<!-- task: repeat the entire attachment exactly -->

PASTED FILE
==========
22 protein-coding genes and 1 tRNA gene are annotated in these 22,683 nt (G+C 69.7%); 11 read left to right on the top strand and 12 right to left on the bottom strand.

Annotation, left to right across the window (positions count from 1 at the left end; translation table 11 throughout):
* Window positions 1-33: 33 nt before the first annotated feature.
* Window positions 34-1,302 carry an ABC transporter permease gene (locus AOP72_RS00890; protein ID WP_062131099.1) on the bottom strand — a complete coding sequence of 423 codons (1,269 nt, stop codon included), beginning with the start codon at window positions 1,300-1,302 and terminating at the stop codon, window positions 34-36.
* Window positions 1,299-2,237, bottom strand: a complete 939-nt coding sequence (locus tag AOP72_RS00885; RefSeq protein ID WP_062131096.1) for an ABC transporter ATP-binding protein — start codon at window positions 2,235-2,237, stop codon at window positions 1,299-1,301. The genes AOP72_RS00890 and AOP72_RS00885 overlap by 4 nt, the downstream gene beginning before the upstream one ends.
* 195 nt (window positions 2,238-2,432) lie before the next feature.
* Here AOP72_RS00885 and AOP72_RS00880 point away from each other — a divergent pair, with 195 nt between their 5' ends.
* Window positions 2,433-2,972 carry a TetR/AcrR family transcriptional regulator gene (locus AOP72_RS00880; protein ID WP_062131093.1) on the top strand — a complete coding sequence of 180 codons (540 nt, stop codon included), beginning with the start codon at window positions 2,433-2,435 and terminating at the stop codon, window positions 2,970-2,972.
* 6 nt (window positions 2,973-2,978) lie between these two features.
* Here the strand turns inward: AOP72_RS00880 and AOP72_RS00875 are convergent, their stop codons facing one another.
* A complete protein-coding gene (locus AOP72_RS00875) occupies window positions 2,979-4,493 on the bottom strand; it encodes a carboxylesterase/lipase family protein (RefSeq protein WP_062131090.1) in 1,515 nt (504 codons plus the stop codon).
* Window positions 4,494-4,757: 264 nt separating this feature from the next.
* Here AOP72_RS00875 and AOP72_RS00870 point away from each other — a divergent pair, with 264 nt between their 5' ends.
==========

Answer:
22 protein-coding genes and 1 tRNA gene are annotated in these 22,683 nt (G+C 69.7%); 11 read left to right on the top strand and 12 right to left on the bottom strand.

Annotation, left to right across the window (positions count from 1 at the left end; translation table 11 throughout):
* Window positions 1-33: 33 nt before the first annotated feature.
* Window positions 34-1,302 carry an ABC transporter permease gene (locus AOP72_RS00890; protein ID WP_062131099.1) on the bottom strand — a complete coding sequence of 423 codons (1,269 nt, stop codon included), beginning with the start codon at window positions 1,300-1,302 and terminating at the stop codon, window positions 34-36.
* Window positions 1,299-2,237, bottom strand: a complete 939-nt coding sequence (locus tag AOP72_RS00885; RefSeq protein ID WP_062131096.1) for an ABC transporter ATP-binding protein — start codon at window positions 2,235-2,237, stop codon at window positions 1,299-1,301. The genes AOP72_RS00890 and AOP72_RS00885 overlap by 4 nt, the downstream gene beginning before the upstream one ends.
* 195 nt (window positions 2,238-2,432) lie before the next feature.
* Here AOP72_RS00885 and AOP72_RS00880 point away from each other — a divergent pair, with 195 nt between their 5' ends.
* Window positions 2,433-2,972 carry a TetR/AcrR family transcriptional regulator gene (locus AOP72_RS00880; protein ID WP_062131093.1) on the top strand — a complete coding sequence of 180 codons (540 nt, stop codon included), beginning with the start codon at window positions 2,433-2,435 and terminating at the stop codon, window positions 2,970-2,972.
* 6 nt (window positions 2,973-2,978) lie between these two features.
* Here the strand turns inward: AOP72_RS00880 and AOP72_RS00875 are convergent, their stop codons facing one another.
* A complete protein-coding gene (locus AOP72_RS00875) occupies window positions 2,979-4,493 on the bottom strand; it encodes a carboxylesterase/lipase family protein (RefSeq protein WP_062131090.1) in 1,515 nt (504 codons plus the stop codon).
* Window positions 4,494-4,757: 264 nt separating this feature from the next.
* Here AOP72_RS00875 and AOP72_RS00870 point away from each other — a divergent pair, with 264 nt between their 5' ends.